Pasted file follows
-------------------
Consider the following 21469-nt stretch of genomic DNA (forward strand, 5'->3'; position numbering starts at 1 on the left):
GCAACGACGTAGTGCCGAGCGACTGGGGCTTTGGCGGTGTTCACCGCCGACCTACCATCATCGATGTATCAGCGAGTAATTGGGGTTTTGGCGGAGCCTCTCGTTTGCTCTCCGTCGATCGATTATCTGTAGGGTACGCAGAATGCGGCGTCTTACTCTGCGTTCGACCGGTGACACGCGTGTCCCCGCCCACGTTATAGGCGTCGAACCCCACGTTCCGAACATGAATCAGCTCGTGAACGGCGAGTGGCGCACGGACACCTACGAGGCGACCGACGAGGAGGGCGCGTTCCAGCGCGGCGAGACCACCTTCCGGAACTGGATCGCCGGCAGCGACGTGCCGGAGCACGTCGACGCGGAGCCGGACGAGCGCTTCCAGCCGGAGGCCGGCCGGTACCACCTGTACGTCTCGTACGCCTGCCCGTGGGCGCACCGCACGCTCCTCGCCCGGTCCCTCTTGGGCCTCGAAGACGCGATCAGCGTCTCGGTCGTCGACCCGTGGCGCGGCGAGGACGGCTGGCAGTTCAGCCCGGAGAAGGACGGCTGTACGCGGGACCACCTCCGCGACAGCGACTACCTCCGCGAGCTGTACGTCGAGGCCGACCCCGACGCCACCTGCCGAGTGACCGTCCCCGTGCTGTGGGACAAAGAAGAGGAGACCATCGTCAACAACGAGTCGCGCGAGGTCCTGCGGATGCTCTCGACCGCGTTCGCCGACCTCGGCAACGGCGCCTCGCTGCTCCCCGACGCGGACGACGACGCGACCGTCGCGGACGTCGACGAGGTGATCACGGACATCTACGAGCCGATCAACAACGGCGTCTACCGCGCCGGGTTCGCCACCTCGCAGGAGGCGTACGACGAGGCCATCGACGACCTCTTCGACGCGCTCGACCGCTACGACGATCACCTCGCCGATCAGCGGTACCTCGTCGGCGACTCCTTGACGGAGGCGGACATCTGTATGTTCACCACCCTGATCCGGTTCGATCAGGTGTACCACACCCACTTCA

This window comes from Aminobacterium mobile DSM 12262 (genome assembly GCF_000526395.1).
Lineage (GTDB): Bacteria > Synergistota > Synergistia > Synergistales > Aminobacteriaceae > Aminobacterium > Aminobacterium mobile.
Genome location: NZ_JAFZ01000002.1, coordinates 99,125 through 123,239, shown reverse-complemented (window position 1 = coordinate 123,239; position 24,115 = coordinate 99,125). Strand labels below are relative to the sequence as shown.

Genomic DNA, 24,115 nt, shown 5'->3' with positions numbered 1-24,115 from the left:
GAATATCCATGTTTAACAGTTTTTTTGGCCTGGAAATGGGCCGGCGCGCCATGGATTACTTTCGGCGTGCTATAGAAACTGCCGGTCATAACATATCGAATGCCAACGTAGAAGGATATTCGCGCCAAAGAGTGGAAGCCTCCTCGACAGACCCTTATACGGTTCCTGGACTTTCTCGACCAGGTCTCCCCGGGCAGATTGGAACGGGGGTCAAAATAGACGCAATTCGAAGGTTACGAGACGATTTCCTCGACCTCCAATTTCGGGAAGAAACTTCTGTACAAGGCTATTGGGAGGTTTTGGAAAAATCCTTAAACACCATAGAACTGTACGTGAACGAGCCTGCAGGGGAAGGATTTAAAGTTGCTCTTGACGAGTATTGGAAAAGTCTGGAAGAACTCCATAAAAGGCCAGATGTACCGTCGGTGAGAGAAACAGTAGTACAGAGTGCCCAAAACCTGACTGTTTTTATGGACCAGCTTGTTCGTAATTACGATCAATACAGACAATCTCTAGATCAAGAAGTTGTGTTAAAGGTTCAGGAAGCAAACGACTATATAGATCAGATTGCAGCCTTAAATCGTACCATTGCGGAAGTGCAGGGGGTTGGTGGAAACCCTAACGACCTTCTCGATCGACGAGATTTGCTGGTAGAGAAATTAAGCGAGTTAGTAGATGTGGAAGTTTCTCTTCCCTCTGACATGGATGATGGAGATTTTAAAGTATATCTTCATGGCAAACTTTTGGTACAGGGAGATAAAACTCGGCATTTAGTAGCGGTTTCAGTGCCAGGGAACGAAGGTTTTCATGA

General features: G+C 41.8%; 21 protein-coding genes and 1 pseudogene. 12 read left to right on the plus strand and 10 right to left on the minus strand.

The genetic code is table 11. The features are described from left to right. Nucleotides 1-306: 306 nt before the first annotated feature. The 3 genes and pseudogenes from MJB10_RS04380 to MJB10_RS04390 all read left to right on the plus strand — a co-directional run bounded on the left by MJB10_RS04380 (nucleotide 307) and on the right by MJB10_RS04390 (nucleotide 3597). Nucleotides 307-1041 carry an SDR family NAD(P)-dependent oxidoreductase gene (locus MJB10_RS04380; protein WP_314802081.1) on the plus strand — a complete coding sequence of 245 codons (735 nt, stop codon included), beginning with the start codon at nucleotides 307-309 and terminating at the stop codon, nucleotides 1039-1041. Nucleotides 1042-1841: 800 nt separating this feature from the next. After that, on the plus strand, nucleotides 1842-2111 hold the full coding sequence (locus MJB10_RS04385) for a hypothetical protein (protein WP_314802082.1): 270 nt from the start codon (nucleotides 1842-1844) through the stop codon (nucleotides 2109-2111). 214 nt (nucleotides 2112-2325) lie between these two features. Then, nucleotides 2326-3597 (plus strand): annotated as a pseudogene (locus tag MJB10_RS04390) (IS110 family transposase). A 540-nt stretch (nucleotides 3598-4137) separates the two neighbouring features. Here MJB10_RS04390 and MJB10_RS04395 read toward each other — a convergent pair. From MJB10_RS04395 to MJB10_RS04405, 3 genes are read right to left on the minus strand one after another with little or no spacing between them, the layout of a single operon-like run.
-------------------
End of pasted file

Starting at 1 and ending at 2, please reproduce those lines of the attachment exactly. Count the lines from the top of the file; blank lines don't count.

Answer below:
Consider the following 21469-nt stretch of genomic DNA (forward strand, 5'->3'; position numbering starts at 1 on the left):
GCAACGACGTAGTGCCGAGCGACTGGGGCTTTGGCGGTGTTCACCGCCGACCTACCATCATCGATGTATCAGCGAGTAATTGGGGTTTTGGCGGAGCCTCTCGTTTGCTCTCCGTCGATCGATTATCTGTAGGGTACGCAGAATGCGGCGTCTTACTCTGCGTTCGACCGGTGACACGCGTGTCCCCGCCCACGTTATAGGCGTCGAACCCCACGTTCCGAACATGAATCAGCTCGTGAACGGCGAGTGGCGCACGGACACCTACGAGGCGACCGACGAGGAGGGCGCGTTCCAGCGCGGCGAGACCACCTTCCGGAACTGGATCGCCGGCAGCGACGTGCCGGAGCACGTCGACGCGGAGCCGGACGAGCGCTTCCAGCCGGAGGCCGGCCGGTACCACCTGTACGTCTCGTACGCCTGCCCGTGGGCGCACCGCACGCTCCTCGCCCGGTCCCTCTTGGGCCTCGAAGACGCGATCAGCGTCTCGGTCGTCGACCCGTGGCGCGGCGAGGACGGCTGGCAGTTCAGCCCGGAGAAGGACGGCTGTACGCGGGACCACCTCCGCGACAGCGACTACCTCCGCGAGCTGTACGTCGAGGCCGACCCCGACGCCACCTGCCGAGTGACCGTCCCCGTGCTGTGGGACAAAGAAGAGGAGACCATCGTCAACAACGAGTCGCGCGAGGTCCTGCGGATGCTCTCGACCGCGTTCGCCGACCTCGGCAACGGCGCCTCGCTGCTCCCCGACGCGGACGACGACGCGACCGTCGCGGACGTCGACGAGGTGATCACGGACATCTACGAGCCGATCAACAACGGCGTCTACCGCGCCGGGTTCGCCACCTCGCAGGAGGCGTACGACGAGGCCATCGACGACCTCTTCGACGCGCTCGACCGCTACGACGATCACCTCGCCGATCAGCGGTACCTCGTCGGCGACTCCTTGACGGAGGCGGACATCTGTATGTTCACCACCCTGATCCGGTTCGATCAGGTGTACCACACCCACTTCA